all quiet on the Soča front
The First World War put Kobarid on the map, and Ernest Hemingway immortalized it with a throwaway line in A Farewell To Arms. “I remembered it as a little white town with a campanile in a valley. It was a clean little town and there was a fine fountain in the square,” wrote Hemingway, whose experiences driving a Red Cross ambulance at the Soča front helped shape one of the greatest novels of the twentieth century.
Hemingway never actually set foot in Caporetto, as Kobarid was known during WWI when it was still under Italian control. After being turned down by the U.S. army on account of his poor vision, Hemingway volunteered for the Red Cross, arriving in Europe in the final year of the war. He was wounded by shrapnel from a mortar explosion after only a couple of months, and spent half a year recovering in a Red Cross hospital, swapping stories with other wounded men — stories he would later bring to life in the pages of A Farewell To Arms. That he never visited Kobarid has not stopped the town from trumpeting its association with the famous writer in the hopes of boosting its tourist appeal.
Even without Hemingway, however, the town’s name will forever be etched into history books as the place that witnessed the greatest breakthrough and military victory of the First World War. Spurred by news of Russian victories in the East, Italy had broken its alliance with the Central Powers and attacked the Austro-Hungarian Empire in May 2015. The Italians hoped for quick victory, and much like the war’s other participants found their expectations to be utterly unrealistic. Italy ended up launching eleven offensives over the course of two and a half bloody years, which failed to dislodge the Austro-Hungarian troops from their defensive positions in the Julian Alps and along the Soča River. The twelfth offensive belonged to Austria-Hungary. Led by German reinforcements, the Central Powers routed the Italians at Kobarid and sent them into a 100-kilometer retreat, which Hemingway so vividly depicted in his novel.
Staying in Bovec, just 20 kilometers away, we were completely unaware of all this history, and likely would have skipped Kobarid altogether on our way from Bovec to Vipava if D hadn’t stopped to talk to a local guide while packing our car after breakfast. D had asked for hiking recommendations, and she mentioned that not only were there some nice hikes around Kobarid, but also a WWI museum that was worth visiting.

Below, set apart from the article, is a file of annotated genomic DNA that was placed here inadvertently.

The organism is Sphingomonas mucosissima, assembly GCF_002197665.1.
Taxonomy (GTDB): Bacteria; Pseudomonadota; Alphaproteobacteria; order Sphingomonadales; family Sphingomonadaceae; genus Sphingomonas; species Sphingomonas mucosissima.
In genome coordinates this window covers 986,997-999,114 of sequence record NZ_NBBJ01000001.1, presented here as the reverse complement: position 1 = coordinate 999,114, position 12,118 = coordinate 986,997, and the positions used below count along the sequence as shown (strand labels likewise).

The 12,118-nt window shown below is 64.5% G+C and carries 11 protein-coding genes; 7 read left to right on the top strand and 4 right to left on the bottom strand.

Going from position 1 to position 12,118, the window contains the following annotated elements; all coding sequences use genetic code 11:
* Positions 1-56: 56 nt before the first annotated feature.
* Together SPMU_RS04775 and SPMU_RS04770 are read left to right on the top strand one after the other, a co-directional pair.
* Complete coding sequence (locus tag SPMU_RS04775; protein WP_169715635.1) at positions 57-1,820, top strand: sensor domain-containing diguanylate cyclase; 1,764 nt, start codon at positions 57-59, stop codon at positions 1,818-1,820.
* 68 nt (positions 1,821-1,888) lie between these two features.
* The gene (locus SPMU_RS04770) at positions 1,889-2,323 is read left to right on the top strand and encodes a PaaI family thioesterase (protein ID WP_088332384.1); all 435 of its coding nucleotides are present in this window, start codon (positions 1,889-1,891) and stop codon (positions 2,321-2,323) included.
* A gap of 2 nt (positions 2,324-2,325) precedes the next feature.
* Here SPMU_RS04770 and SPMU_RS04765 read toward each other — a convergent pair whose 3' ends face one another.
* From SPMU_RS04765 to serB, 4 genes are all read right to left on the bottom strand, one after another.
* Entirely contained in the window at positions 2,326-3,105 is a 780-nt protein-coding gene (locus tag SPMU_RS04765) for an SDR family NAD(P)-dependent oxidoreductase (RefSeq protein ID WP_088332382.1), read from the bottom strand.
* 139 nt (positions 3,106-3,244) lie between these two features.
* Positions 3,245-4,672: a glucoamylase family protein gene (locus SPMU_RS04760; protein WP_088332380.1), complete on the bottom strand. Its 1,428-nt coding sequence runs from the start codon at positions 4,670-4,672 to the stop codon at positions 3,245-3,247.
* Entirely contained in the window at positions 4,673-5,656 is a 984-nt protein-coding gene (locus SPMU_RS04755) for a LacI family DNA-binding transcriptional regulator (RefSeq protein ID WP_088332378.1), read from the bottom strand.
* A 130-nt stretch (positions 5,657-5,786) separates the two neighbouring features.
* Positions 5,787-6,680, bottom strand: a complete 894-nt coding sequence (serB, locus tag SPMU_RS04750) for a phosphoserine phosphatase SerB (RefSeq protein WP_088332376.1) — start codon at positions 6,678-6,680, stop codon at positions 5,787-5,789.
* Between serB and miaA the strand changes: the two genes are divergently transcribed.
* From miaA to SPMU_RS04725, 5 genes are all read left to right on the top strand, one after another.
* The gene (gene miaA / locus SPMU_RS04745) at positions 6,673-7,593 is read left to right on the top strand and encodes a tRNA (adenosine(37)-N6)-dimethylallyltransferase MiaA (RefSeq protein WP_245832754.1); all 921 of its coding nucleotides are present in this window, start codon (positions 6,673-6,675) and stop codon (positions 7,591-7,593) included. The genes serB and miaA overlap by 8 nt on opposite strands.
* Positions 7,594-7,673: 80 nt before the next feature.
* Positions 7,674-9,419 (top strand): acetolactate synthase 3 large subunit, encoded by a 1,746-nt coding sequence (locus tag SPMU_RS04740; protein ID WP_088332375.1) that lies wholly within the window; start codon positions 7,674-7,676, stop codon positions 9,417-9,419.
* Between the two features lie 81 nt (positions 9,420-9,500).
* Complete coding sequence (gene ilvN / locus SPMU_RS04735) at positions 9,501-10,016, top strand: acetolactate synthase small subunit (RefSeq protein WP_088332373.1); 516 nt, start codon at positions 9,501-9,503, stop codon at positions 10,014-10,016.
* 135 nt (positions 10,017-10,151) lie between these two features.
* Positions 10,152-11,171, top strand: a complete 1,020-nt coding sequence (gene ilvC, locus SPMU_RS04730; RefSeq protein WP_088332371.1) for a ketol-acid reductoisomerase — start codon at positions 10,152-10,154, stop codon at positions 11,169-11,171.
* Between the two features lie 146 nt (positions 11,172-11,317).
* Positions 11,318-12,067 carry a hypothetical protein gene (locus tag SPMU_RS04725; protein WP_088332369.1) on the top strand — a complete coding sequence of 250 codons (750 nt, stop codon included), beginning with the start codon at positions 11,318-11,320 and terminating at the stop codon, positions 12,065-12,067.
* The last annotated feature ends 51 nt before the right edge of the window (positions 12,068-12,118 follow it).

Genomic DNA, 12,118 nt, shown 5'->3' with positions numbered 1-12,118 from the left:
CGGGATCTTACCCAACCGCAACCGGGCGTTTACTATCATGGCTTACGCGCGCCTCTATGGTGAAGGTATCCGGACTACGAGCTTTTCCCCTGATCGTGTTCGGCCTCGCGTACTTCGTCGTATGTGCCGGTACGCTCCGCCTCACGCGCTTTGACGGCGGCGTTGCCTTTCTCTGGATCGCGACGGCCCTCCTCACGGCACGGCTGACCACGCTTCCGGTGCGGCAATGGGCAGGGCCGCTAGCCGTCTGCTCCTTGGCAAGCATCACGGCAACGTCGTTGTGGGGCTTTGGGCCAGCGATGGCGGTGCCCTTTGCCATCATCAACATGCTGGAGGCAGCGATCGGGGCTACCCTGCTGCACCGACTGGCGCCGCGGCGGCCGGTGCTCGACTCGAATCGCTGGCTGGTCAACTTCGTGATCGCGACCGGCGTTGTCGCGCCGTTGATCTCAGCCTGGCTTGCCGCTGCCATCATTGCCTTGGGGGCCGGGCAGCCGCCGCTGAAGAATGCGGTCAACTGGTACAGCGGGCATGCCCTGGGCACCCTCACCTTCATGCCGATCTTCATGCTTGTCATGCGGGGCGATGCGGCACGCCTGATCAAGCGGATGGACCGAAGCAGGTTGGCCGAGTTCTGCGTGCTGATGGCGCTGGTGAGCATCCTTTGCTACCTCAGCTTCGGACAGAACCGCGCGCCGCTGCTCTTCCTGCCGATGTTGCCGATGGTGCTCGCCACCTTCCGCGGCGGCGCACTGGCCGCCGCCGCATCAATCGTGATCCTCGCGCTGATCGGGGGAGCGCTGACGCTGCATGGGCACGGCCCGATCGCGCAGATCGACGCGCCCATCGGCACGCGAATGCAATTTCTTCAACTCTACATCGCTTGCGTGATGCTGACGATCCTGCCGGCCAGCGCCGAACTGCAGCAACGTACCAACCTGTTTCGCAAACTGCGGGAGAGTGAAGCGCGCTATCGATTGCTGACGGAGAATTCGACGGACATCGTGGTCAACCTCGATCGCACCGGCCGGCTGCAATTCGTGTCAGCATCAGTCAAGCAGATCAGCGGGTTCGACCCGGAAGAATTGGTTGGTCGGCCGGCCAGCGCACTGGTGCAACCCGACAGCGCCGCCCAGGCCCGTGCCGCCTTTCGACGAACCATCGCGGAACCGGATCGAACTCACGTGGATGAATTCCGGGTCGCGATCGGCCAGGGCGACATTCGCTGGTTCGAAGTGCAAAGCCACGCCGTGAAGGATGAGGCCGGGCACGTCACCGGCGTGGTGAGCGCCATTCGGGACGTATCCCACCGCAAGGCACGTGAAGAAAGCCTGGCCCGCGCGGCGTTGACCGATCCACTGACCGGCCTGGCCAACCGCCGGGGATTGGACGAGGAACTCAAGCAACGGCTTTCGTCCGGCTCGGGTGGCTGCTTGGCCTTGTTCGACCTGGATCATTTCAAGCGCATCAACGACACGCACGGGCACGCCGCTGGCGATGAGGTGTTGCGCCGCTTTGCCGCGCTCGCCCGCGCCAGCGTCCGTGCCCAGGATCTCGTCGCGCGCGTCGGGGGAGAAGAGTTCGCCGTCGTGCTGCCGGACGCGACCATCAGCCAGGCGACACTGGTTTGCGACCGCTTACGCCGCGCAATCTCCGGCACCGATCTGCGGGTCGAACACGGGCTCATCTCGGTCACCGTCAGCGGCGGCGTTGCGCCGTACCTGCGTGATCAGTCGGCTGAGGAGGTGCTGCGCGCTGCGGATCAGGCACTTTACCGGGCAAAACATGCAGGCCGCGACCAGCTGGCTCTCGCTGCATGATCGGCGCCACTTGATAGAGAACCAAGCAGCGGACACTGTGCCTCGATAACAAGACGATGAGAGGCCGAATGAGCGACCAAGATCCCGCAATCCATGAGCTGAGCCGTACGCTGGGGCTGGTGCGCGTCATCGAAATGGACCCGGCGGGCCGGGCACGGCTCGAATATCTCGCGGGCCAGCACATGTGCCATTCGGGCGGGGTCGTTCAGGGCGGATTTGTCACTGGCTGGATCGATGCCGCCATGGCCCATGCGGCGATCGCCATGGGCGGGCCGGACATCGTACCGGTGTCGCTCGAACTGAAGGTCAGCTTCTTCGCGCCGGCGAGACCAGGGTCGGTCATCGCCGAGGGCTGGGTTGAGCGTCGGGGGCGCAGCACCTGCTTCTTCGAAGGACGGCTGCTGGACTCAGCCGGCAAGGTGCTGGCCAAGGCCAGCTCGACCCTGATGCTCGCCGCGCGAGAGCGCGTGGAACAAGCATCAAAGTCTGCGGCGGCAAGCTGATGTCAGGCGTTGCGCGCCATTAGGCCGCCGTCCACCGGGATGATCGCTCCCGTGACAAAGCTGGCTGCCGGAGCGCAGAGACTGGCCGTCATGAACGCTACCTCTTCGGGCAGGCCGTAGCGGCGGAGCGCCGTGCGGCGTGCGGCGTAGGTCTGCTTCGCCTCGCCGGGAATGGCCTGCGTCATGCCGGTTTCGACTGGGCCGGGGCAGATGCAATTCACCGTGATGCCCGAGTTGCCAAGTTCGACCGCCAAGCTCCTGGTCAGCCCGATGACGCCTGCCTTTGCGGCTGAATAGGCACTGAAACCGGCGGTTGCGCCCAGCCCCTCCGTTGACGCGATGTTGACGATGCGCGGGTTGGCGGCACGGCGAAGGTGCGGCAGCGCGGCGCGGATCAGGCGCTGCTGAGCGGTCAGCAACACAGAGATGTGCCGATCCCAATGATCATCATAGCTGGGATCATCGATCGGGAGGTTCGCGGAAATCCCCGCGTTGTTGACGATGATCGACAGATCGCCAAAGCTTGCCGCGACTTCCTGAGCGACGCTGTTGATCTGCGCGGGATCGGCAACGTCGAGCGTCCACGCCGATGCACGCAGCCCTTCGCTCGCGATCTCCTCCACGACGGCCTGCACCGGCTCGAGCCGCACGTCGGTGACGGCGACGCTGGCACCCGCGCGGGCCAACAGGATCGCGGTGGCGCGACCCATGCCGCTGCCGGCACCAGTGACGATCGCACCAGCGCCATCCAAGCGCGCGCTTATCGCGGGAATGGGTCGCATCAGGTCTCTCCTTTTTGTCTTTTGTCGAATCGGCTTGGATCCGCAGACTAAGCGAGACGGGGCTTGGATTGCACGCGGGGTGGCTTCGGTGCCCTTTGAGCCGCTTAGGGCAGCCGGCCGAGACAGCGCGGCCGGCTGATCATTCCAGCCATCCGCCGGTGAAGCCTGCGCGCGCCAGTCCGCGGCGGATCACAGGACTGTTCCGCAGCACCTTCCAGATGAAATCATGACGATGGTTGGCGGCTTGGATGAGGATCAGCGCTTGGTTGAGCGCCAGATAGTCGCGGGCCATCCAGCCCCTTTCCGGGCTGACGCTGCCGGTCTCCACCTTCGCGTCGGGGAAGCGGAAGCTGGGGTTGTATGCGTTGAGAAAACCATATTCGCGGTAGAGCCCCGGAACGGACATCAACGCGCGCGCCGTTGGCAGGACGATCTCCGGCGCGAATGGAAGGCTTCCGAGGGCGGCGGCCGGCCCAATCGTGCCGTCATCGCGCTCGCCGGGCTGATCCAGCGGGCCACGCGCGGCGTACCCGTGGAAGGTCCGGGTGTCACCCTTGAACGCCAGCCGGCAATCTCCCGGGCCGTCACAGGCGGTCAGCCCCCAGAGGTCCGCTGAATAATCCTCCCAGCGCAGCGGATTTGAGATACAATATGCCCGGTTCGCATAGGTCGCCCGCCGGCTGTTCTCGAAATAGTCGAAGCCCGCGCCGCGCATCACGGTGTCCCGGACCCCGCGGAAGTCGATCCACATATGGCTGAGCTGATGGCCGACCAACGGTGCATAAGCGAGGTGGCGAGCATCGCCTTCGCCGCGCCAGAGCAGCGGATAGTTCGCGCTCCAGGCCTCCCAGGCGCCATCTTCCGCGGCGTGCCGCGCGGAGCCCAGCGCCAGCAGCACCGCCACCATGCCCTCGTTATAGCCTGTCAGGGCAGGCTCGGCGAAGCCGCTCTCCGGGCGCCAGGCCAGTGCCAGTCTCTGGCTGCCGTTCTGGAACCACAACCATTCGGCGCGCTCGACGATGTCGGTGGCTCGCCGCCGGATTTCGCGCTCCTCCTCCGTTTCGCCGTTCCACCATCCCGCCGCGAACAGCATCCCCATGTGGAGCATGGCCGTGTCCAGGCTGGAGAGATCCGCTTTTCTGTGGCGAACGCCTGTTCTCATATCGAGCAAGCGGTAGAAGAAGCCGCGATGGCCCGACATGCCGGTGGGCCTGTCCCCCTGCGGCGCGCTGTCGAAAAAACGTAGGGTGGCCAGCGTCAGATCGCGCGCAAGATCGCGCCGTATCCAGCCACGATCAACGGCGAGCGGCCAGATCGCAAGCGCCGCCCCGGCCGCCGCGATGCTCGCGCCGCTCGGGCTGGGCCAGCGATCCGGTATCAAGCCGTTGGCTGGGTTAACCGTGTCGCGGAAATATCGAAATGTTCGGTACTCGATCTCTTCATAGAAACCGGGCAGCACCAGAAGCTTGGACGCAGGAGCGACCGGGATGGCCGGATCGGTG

Small and unassuming, the Kobarid museum was proclaimed the best museum in Europe by the Council of Europe in 1993, and the honor is well-deserved. It has an impressive collection of interesting artifacts from the war, arranged in well-curated exhibits with descriptions in four or five languages, but the museum’s real success lies in its ability to present the story of the fighting that ravaged the Soča front without taking sides. Our only regret was that we had to rush through some of the exhibits.
Munchkin had fallen asleep on the drive from Bovec, so we were able to explore the museum’s first floor in relative peace. It was dedicated to the nascent Austro-Hungarian air force, which waged a valiant but losing battle against the numerically superior Italian squadrons. One of the museum’s highlights is a 20-minute documentary composed of remarkable footage of the war and narrated alternately in various languages. The English version went on shortly after we arrived. Unfortunately, the on-screen explosions roused Munchkin from his slumber, which complicated the rest of our visit. He sat still during the film screening, but grew cranky soon afterwards, forcing us to cut our visit short.
Hiking around the Julian Alps, it boggles the mind that a century ago the area was ravaged by vicious warfare — both because the Soča River is so beautiful as to make the very notion of internecine fighting on its banks seem ludicrous and because the Alpine terrain could not be less suited for warfare. The image of WWI that most readily comes to mind is that of rolling fields mutilated by barbed wire and trenches. Along the Soča front, however, the fighting took place in the mountains. The Italian attackers and Austro-Hungarian defenders dug their positions into precipitous hillsides, and remained there through two bitter, frozen winters, neither side budging from its entrenchments. We toured some of the trenches, which remain preserved a century later.
From the museum, we drove up into the nearby hills to see an impressive Italian memorial that was erected after Italy reclaimed Kobarid. We then retraced our steps and hiked to the surprisingly pretty Kozjak waterfall, which plummets into an azure lake through a narrow crack in a canyon wall. By the time we returned to the car, the afternoon was all but over and we still had a two-hour drive to Vipava, the last destination on our Slovenian tour. Much of the road lay alongside the Soča River. As we left the valley, we were treated to more stunning views of its teal waters, none more spectacular than the tiny town of Kanal, which is bisected by the river.